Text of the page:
People who identify as Hispanic or Latino, 9.8 percent of the North Carolina population, received 9.2 percent of the vaccines administered during the past two weeks.

Biden sets new vaccine goal

President Joe Biden announced on Thursday during his first White House press conference that he’d set a new goal for his first 100 days in office: To get 200 million COVID-19 vaccines administered.

“I know it’s ambitious,” Biden told reporters. “I believe we can do it.”

When Biden set his initial goal in early December to get 100 million shots into arms in his first 100 days in office, many questioned whether that could be easily accomplished. Since then, his administration has ramped up production of the vaccines developed through the Trump administration’s Operation Warp Speed.

The 100 million shots were administered by the 59th day of the Biden presidency.

Biden has said he hoped vaccine administration would continue at a pace in which people will be able to celebrate the Fourth of July with backyard barbecues and other events.

“We’re not there yet, but in the next couple of months, we’ll have enough supply for everyone who wants a vaccine to get one,” Cooper said. “When that happens each of us is going to have to talk with our friends and family who are hesitating about getting vaccinated and convince them to do it because the vaccine is our path to recovery. It is the road to normalcy.”

Neither Cooper nor Cohen would commit on Thursday to providing a hard and fast number for the percentage of the population that needed to be vaccinated to return to a time when COVID-19 restrictions would be a thing of the past.

Even though daily rates of cases, hospitalizations and deaths have dropped dramatically since January peaks, in recent days, case numbers and hospitalizations have plateaued or even ticked slightly upwards. The number of deaths hit a 10-day high on March 24, with 40 reported deaths.

“We’re looking forward to the summertime when we have a much larger percentage of the people vaccinated and we can have significantly fewer restrictions and return to normalcy,” Cooper said. “But what’s going to be required is that as many people as possible getting the vaccine.

“There is some concern that we might have a large percentage of the population that is hesitant about it and may refuse,” Cooper added. “We’re going to depend on doctors and ministers and family members and friends to push and cajole those who may be hesitant about getting the vaccine.”

As of Thursday, 31.7 percent of North Carolinians 18 and older have received at least one dose of vaccine, according to the DHHS dashboard. Nearly 15 percent of the population has been fully vaccinated.

“We’re really going to have to keep working hard through this entire process to make sure people are being vaccinated, and particularly when we do reach that point when supply exceeds demand,” Cooper said. “This opening up of the process more will help us with that.”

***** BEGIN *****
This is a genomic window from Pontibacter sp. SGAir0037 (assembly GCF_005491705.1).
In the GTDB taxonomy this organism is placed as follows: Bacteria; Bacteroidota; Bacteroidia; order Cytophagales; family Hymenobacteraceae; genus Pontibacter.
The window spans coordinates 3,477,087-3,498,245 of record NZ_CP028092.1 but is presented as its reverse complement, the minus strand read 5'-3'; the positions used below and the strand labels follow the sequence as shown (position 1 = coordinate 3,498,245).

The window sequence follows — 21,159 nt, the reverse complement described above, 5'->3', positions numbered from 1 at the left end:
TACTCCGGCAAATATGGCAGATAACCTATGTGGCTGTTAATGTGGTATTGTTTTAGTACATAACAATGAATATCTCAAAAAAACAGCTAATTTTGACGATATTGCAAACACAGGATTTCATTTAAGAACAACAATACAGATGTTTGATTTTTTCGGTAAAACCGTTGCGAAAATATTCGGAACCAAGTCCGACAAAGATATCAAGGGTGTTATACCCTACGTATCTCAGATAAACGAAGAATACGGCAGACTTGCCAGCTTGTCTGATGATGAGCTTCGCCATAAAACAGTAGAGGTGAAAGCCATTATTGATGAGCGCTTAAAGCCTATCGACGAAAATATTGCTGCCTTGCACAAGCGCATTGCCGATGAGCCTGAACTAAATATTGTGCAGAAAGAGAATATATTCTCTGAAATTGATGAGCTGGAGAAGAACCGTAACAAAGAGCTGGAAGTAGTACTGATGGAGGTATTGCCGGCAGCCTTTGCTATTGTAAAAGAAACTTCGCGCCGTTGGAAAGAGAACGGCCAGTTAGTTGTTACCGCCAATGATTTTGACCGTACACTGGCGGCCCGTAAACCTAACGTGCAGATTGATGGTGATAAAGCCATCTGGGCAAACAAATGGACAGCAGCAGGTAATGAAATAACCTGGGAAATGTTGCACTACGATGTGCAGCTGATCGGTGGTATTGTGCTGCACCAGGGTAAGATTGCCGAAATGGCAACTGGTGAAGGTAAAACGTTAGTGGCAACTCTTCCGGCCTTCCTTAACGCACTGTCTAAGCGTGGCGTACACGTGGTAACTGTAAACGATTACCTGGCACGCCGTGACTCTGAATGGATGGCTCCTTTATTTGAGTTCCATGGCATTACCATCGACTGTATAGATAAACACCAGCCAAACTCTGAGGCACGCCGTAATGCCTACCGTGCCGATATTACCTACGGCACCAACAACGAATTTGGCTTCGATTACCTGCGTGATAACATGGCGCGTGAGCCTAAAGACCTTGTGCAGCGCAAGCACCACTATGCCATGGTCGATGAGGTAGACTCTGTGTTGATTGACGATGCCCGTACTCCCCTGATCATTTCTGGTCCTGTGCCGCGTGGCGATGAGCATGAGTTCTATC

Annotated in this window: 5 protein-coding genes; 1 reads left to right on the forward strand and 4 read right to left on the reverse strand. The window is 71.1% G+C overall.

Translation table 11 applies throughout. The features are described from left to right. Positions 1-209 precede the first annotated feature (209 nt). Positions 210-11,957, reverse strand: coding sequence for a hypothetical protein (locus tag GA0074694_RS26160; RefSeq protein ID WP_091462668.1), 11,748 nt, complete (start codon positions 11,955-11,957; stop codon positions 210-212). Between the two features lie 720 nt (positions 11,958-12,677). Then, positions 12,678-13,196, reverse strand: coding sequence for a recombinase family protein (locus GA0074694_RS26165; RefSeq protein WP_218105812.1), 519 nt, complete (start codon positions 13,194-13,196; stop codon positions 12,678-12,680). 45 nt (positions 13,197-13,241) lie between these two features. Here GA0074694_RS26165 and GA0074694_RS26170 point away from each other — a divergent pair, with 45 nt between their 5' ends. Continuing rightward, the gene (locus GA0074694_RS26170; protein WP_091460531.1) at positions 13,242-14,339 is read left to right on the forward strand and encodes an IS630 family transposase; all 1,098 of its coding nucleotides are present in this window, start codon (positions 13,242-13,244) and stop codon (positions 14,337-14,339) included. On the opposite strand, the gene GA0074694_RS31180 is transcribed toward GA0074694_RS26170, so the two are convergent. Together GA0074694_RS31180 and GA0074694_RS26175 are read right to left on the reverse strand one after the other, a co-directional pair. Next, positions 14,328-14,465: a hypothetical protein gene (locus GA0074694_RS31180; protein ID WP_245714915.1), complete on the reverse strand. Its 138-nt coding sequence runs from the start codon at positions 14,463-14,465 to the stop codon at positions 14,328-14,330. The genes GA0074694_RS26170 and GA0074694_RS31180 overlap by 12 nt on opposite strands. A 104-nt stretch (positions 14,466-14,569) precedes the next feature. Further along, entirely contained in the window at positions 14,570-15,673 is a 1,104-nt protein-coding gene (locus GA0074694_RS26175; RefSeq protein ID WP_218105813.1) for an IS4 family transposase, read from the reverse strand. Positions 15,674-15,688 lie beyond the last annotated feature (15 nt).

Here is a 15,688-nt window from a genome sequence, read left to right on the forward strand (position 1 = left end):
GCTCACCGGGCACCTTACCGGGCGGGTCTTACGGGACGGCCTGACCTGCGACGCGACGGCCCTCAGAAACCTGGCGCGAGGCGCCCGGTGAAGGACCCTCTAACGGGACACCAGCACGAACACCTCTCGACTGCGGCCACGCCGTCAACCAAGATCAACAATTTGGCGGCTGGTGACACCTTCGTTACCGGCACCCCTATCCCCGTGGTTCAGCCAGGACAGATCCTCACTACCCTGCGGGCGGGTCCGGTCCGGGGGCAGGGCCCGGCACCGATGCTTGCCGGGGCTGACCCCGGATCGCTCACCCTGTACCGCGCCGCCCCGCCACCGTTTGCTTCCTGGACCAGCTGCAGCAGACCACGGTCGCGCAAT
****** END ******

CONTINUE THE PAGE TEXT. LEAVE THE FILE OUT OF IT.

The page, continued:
Coronavirus by the numbers

According to NCDHHS data, as of Thursday afternoon:

  • 11,757 people total in North Carolina have died of coronavirus.
  • 889,310 have been diagnosed with the disease. Of those, 1,002 are in the hospital. The hospitalization figure is a snapshot of people hospitalized with COVID-19 infections on a given day and does not represent all of the North Carolinians who may have been in the hospital throughout the course of the epidemic.
  • 864,755 people who had COVID-19 are presumed to have recovered. This weekly estimate does not denote how many of the diagnosed cases in the state are still infectious. Nor does it reflect the number of so-called “long-haul” survivors of COVID who continue to feel the effects of the disease beyond the defined “recovery” period.
  • To date, 10,851,648 tests have been completed in North Carolina. As of July 7, 2020, all labs in the state are required to report both their positive and negative test results to the lab, so that figure includes all of the COVID-19 tests performed in the state.
  • People ages 25-49 make up the largest group of cases (39 percent). While 15 percent of the positive diagnoses were in people ages 65 and older, seniors make up 83 percent of coronavirus deaths in the state.
  • 223 outbreaks are ongoing in group facilities across the state, including nursing homes and correctional and residential care facilities.
  • As of Thursday, 245 COVID-19 patients were in intensive care units across the state.
  • As of March 17, 3,455,805 North Carolinians have received at least one dose of the coronavirus vaccine.

Anne Blythe

Anne Blythe, a reporter in North Carolina for more than three decades, writes about oral health care, children's health and other topics for North Carolina Health News.